not that I already haven’t
but one thing I know is true
to forget what lies behind
and to look … no, no, no
to [ s – t – r – a – i – n ]
towards what lies before me
for you i count, for you i
number my days, for you i wait
for you to say, i must not forget
this one thing; a day is like
a thousand years, and a thousand
years is like a day, – so, say
I dedicate this rhyming poem to my mom because she thinks there’s no other kind; and Psalm 13.
She longs for rhymes in a song,
and scrubbing dishes in soapy warm water.
For mom it works like a balm
for confused thoughts that go all wrong.
Drained by a loitering squatter,
she longs for rhymes in a song.
More and more she’s less and less strong
so she calls on me, her only daughter.
For mom it works (like a balm).
I try calming her with a psalm
about clay awaiting the potter.
She longs for rhymes in a song.
I fear it will be a mean, long
bleed of memory into a blotter
for mom. “Where? Where is the balm?”
The comfort, “You’ll always be mom,”
dies a slow death to mental slaughter.
She longs for rhymes in a song;
(for mom) it works like a balm.
BITTER (SWEET) WATERS OF MARAH
Has God ever led you to taste your own bitterness? Water is the spiritual symbol of life, so let me re-phrase the question. Have you ever choked on your life circumstances? Okay, now I hear some sputtering and spitting. I’ve begun a Tabernacle study with my Tuesday morning ladies, so I’ve been hanging with Moses for a while now and would like to share some new insights I’ve been swallowing. Stop #4 for the wandering Israelites, having gone three days through the desert of Shur without any water, was a place called Marah. Few of us have ever experienced the kind of thirst the Israelites suffered, but imagine them diving in only to find the water undrinkable because of its bitterness. The remedy for the bitterness was the same as it is for us. God made the water sweet by telling Moses to throw into it a specified piece of wood. The spot was renamed Elim, a place of abundance. What was so amazing about tossing a stick in? That stick represented Jesus, as he would die on a piece of wood which was a tree called Calvary so that we may enjoy the refreshment of the Living Water. Jesus is the greatest remedy God gave us, for our greatest need is to be washed. Marah was a disappointing stop for the masses, but necessary to internalize the lesson that life is a mixture of sweetness and bitterness. If it were only sweet, we would have no thirst for Jesus! The other side of Marah is sweet.
They will neither hunger nor thirst, nor will the desert heat or the sun beat upon them. He who has compassion on them will guide them and lead them beside springs of water.- Isaiah 49:10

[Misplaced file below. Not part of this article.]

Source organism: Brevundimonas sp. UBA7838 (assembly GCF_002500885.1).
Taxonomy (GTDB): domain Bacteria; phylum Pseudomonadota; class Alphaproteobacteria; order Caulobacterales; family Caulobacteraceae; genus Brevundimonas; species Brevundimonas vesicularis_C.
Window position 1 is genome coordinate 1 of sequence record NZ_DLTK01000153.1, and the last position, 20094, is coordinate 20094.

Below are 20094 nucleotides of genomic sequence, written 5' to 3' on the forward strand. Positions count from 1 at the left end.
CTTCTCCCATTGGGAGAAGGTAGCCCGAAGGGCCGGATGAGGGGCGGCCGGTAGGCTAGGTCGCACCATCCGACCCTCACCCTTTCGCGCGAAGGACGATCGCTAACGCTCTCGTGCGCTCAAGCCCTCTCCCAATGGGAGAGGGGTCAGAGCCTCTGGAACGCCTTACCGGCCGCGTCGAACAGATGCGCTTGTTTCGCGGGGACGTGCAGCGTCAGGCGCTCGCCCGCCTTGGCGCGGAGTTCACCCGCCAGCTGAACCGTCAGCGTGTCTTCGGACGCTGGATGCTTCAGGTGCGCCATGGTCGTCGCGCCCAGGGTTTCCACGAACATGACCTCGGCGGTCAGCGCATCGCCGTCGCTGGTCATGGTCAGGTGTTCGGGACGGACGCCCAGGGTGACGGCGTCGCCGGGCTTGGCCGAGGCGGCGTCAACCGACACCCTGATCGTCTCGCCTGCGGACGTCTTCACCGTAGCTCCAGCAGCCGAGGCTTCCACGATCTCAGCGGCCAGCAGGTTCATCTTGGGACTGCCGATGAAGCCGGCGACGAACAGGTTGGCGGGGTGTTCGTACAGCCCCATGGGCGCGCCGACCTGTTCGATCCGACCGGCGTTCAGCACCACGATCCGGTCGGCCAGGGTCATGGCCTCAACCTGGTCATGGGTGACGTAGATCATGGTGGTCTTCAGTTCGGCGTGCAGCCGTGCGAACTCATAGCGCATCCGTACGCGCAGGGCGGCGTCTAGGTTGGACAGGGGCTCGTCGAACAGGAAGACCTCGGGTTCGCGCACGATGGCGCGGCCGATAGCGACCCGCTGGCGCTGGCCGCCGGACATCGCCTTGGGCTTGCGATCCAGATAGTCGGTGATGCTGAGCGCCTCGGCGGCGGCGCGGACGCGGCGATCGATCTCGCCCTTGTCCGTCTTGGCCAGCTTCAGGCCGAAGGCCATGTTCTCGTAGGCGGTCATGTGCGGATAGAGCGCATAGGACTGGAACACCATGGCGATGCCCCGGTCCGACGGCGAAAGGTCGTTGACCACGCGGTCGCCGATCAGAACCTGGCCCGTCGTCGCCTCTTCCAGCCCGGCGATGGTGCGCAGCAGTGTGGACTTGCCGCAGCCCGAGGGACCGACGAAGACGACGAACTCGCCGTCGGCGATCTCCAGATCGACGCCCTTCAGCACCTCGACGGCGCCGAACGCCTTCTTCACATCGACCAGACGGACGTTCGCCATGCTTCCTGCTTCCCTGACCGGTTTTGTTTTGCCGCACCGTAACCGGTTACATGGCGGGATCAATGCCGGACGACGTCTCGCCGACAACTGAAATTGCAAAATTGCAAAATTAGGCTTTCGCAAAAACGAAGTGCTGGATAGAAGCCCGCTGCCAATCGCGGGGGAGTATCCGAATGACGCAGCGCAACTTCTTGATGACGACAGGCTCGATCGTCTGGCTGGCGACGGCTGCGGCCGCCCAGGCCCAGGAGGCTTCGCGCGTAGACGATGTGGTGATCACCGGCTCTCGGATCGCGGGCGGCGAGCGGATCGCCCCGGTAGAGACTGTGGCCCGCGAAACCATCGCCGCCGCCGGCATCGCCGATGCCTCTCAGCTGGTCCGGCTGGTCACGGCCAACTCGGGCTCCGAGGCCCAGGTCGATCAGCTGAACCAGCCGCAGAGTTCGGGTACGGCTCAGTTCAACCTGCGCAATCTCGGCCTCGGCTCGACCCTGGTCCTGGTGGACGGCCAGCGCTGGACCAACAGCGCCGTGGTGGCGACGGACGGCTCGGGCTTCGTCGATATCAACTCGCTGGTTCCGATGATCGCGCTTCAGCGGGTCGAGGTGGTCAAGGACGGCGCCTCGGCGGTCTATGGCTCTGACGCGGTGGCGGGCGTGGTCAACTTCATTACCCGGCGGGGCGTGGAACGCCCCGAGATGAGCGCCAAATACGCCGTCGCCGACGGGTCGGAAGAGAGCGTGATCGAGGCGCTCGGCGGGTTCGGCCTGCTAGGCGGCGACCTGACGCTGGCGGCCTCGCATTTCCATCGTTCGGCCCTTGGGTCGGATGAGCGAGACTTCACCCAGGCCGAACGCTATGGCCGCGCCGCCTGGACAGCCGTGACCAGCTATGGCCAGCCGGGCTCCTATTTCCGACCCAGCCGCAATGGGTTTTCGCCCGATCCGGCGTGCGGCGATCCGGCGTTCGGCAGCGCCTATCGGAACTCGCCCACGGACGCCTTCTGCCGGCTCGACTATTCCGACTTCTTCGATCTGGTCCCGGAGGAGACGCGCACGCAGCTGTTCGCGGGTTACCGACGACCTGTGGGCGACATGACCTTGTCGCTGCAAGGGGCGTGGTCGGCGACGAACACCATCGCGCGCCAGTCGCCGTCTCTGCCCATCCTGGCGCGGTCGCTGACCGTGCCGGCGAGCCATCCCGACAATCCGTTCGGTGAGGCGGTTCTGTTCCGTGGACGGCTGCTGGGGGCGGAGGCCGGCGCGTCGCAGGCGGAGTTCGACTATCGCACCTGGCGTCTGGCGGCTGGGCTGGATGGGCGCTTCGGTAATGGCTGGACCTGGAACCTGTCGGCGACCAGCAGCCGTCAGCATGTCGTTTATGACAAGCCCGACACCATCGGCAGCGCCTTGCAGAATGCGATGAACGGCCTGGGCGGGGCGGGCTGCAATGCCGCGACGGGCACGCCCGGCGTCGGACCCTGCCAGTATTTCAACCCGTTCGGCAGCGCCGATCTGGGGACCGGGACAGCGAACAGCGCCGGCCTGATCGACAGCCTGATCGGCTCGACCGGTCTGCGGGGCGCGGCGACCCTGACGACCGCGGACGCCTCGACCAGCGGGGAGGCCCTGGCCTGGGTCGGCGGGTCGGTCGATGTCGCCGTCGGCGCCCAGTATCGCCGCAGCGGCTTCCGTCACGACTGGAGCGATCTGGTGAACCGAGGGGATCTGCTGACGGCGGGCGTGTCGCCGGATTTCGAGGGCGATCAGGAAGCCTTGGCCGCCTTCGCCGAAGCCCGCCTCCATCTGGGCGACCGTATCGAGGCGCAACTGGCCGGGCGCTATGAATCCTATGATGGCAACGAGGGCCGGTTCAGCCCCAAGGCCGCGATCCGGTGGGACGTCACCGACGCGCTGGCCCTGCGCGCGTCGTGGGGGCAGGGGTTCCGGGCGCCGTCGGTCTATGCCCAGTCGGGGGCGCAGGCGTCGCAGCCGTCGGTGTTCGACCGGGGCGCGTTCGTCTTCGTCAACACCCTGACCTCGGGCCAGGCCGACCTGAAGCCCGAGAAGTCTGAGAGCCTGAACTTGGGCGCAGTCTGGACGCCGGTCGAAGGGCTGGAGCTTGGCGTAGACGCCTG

(Exodus 3:2) I AM a prickly bush. I’m not even a garden variety grade. No. I am one among the multitude of parched skeletal desert tumbleweeds that only wishes I were a tree with branches. I am not a mighty oak, strong and sturdy, or a majestic pine tree tall and stately. I am subject to lightning bolts igniting me, and I count my days until my number is up. I am puny and unprotected, except for these thorns which are aborted branches; they’ve done me no good. I AM a thorny bush.
I am on fire, but am not consumed. Moses turns aside to investigate why I am not being burnt. Suddenly, I’m not like the run-of-the-mill bushes Moses suspects nomads used last night for a campfire or the remains of a lightning storm. Moses usually walks right by me, but today my brightness draws him near. I am not on fire. The fire is within me. When God sees Moses looking intently, God calls to him through me and says, “Moses, Moses. Here am I.”
I am a bush. I am not the I AM, but he is within me.
You are a bush. Is God speaking through you?
Feeling lost in humanity; on the outskirts of community? We all seek our spiritual selves. Ephesians 2:10 is one of my favorite verses, as a writer, because of one key word translated in Greek.
“For we are his workmanship, created in Christ Jesus unto good works, which God hath ordained that we should walk in them.”
The Greek translation for workmanship is poiema– from which we get our word “poem.” Thus, we are God’s poetry! The result of salvation is that we are His workmanship—the handiwork of God, not of ourselves. A born-again believer is a masterpiece of God, and that gives me reason to write.
What are the good works He has called you unto?
This weekend, I attended the third out of four summer weddings I have had the privilege of being invited to as a guest:) It’s always a celebration of love, hope and family. The first verse in Psalms 45 prefaces a beautiful love song of a king’s passionate love for a queen (or Christ’s love for us).
“My heart is stirred by a noble theme as I recite my verses for the king; my tongue is the pen of a skillful writer.”
There is dignity in this subject–Love which is Christ. Those that speak of it speak of a good matter and there is none more fruitful, profitable, noble, copious, or well-becoming us. May you be inspired to pick up your pen and write of subjects so worthy.